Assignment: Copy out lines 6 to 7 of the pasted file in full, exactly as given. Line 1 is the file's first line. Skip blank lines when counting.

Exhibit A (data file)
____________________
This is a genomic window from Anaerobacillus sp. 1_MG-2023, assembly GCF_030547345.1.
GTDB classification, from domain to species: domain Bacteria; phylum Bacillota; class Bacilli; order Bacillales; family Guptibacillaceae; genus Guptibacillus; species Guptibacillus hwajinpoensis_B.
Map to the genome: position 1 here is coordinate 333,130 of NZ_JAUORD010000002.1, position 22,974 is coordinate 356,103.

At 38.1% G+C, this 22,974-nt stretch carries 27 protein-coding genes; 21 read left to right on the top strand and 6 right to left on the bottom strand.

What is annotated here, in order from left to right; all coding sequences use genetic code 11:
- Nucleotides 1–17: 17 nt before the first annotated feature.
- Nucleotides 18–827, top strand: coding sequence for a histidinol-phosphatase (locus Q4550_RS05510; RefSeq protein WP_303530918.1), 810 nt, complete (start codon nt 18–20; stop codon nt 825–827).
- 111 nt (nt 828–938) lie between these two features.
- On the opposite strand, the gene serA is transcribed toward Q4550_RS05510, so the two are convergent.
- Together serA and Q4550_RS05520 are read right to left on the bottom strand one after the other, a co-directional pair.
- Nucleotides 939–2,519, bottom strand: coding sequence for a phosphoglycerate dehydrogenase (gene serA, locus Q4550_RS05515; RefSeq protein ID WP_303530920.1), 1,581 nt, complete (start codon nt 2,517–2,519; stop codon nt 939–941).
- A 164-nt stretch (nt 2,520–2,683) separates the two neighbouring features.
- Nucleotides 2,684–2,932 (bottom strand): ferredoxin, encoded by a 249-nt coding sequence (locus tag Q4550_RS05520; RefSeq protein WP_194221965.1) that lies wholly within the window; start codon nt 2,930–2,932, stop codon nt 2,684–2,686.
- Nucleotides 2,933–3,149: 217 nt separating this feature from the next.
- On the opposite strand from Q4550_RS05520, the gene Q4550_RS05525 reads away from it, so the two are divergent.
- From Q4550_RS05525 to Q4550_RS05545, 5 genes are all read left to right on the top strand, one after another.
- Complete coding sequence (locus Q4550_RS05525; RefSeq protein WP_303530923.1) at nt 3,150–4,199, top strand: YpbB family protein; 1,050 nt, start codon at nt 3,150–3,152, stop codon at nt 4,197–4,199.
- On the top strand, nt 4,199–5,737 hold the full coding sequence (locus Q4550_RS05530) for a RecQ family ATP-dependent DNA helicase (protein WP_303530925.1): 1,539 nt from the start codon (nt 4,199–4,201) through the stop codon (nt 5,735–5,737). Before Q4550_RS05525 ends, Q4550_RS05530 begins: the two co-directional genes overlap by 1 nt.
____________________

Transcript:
- Nucleotides 1–17: 17 nt before the first annotated feature.
- Nucleotides 18–827, top strand: coding sequence for a histidinol-phosphatase (locus Q4550_RS05510; RefSeq protein WP_303530918.1), 810 nt, complete (start codon nt 18–20; stop codon nt 825–827).